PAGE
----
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Predictable blitz packages hurt the Texas defense on third downs in 2018

During preseason preparations, head coach Tom Herman and his staff have apparently identified a reason for the team’s poor performance on the money down last season.

NCAA Football: Iowa State at Texas John Gutierrez-USA TODAY Sports

Why did the third-down defense for the Texas Longhorns suffer so badly in 2018? During spring practice, head coach Tom Herman suggested that self-scouting found a possible answer.

Luck certainly played a role in the absence of defensive touchdowns for Texas in 2018 after leading the nation with seven in Herman’s first season, but third-down defense was the more significant and related issue for Todd Orlando’s second defense — the Horns dropped from No. 3 nationally in 2017 (27.1 percent) to No. 109 in 2018 (44.3 percent).

Orlando’s initial results on third down made that Texas defense rank as the Big 12’s best in the last decade in that regard, dating back to the 2009 group that played for a national championship.

The drop off caused considerable consternation for Orlando, as he continually mentioned the importance of turnovers and third-down defense to winning in the Big 12. Total yardage doesn’t matter — it’s all about getting off the field without giving up any points.

In assessing the issue, Herman cited the lack of elite pass rushers beyond Big 12 Defensive Lineman of the Year Charles Omenihu as a factor in the third-down struggles last season, but also shared the most-easily correctable cause.

“We talked about mixing some different coverages up with our blitzes,” Herman said. “Quarterbacks are so smart these days, they’re so well coached, so if you show a certain blitz — maybe it’s the Mike and the nickel — if 95 percent of the time it’s X coverage, he’s going to know where to go with the football.”

Clearly, Orlando was getting too predictable with the coverages behind his favored blitzes and the Horns got burned last season as a result — it would certainly explain why so many blitzes seemed to hit just a little bit late and without the right amount of confusion. By breaking tendency and showing more coverage mixes behind blitzes this season, Herman hopes that he can make the quarterback’s job more difficult.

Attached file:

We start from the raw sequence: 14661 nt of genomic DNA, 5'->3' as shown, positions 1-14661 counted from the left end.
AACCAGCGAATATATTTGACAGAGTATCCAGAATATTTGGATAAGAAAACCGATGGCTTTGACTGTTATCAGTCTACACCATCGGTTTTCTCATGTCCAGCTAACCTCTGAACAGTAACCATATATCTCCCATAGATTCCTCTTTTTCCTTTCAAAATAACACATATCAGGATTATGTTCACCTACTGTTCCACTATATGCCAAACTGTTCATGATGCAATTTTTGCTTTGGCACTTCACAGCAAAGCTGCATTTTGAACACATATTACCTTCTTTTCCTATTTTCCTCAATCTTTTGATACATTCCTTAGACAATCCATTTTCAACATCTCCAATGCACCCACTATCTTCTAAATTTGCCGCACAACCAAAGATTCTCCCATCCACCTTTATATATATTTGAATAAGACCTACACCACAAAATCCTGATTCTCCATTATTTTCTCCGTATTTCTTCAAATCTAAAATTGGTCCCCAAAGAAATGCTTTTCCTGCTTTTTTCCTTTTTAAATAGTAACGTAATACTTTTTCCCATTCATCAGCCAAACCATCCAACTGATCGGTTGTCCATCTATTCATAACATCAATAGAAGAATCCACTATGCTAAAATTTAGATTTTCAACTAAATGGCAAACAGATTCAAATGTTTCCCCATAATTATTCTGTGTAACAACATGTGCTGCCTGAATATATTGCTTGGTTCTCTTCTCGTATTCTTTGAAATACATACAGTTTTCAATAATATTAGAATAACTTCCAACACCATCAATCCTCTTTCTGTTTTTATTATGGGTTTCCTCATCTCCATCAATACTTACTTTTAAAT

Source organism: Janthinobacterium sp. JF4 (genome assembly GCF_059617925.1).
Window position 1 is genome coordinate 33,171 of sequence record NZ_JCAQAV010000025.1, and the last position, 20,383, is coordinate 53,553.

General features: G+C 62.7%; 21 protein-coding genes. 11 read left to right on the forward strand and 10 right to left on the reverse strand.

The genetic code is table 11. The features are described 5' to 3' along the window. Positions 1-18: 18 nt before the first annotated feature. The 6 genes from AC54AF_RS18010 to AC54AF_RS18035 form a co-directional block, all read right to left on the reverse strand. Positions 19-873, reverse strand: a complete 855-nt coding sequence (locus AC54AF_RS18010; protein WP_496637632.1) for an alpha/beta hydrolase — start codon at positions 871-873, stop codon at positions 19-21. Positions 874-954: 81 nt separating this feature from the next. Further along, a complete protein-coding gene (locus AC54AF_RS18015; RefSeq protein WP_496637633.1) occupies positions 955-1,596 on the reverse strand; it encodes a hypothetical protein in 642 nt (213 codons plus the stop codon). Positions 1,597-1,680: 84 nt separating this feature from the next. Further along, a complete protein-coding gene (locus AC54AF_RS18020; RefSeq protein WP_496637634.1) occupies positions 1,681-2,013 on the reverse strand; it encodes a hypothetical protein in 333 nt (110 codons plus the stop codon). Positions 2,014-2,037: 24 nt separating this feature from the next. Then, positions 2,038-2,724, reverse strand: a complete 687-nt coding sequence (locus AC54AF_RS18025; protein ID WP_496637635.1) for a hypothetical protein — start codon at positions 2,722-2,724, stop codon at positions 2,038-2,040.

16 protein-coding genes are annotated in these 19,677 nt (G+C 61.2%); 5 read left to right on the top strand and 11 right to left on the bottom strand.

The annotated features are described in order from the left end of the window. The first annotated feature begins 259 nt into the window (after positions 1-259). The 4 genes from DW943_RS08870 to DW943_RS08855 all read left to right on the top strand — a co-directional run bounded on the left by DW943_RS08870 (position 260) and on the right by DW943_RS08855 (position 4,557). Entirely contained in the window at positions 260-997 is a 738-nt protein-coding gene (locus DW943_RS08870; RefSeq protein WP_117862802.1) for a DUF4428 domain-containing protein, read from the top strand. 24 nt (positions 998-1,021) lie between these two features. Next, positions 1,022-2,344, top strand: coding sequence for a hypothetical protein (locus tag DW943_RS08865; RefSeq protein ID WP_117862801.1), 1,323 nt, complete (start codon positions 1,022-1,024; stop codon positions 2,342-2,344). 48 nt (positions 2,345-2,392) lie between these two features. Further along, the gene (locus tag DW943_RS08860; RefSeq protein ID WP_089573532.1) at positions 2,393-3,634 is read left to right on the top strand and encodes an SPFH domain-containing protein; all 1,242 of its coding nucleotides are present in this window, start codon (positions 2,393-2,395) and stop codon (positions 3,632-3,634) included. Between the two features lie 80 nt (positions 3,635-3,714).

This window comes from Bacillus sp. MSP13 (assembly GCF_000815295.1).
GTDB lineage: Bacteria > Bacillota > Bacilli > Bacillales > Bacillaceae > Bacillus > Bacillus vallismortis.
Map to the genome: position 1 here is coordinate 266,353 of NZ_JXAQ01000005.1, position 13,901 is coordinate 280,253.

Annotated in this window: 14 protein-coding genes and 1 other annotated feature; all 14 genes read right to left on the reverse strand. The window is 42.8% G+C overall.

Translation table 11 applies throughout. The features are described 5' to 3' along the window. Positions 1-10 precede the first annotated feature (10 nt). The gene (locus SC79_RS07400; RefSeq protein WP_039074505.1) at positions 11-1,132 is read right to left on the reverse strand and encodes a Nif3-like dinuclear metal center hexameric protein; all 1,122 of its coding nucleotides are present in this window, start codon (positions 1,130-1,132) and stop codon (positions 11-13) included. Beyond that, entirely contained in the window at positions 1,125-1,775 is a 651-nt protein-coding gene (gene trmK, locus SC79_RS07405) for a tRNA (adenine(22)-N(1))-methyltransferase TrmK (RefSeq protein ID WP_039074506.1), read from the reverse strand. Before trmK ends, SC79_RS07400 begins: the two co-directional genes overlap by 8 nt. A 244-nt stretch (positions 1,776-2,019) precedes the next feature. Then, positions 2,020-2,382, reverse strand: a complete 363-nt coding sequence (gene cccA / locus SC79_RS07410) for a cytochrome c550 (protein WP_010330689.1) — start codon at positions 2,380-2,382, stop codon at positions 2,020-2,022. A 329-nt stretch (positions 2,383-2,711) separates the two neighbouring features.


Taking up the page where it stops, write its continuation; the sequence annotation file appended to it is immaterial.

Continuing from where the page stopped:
Adopting the Lightning package into a talented, experienced defense helped Texas thrive as many Big 12 coaches faced Orlando for the first time. After losing three key pieces up the middle of his defense — Poona Ford, Malik Jefferson, and DeShon Elliott — Orlando faced the conference schedule for the second time without enough counters to keep offenses off balance.

The difference between Will Grier or Kyler Murray preparing all week to make a certain throw to beat a certain coverage they know they’re going to get behind a certain blitz and having some uncertainty introduced is significant. Especially on third down when the defense might have been on the field for six or seven plays in quick succession without a substitution. Fatigue and predictable coverages behind a blitz are a bad combination.

Injuries and suspensions certainly hurt the defense when it struggled against Oklahoma State, West Virginia, and Texas Tech, but don’t really explain a healthy group allowing Baylor to convert 8-of-17 attempts (47.1 percent). Of course, half the conference also ranked in the top 30 nationally in third-down conversion percentage.

As a result of those struggles, the staff realizes the need to find some answers in a conference with a reputation for chewing up defensive coordinators — Texas was quite a detour for the career path of Manny Diaz — and just added three football analysts with potentially relevant insight.

The lack of an elite pass rusher is a major concern, as Omenihu’s breakthrough wasn’t entirely shocking since he’d always had some highly projectable attributes, but there’s no one with a similar profile on this team. There aren’t any preseason Big 12 Defensive Lineman of the Year candidates here.

So as Orlando continues to immerse himself in arguably the most important offseason of his coaching career, he’ll face the challenge of designing a defense that can keep opposing offenses off balance to get off the field more often on third downs and create turnovers without an elite pass rusher. And will have to do so with eight new starters.

Texas pays Orlando $1.7 million to be one of the best in the country at solving those types of problems and he’s got enough challenges to make him earn every bit of that salary in what won’t be a defining season for him, but one that will provide answers about which defensive season at Texas was the greater aberration.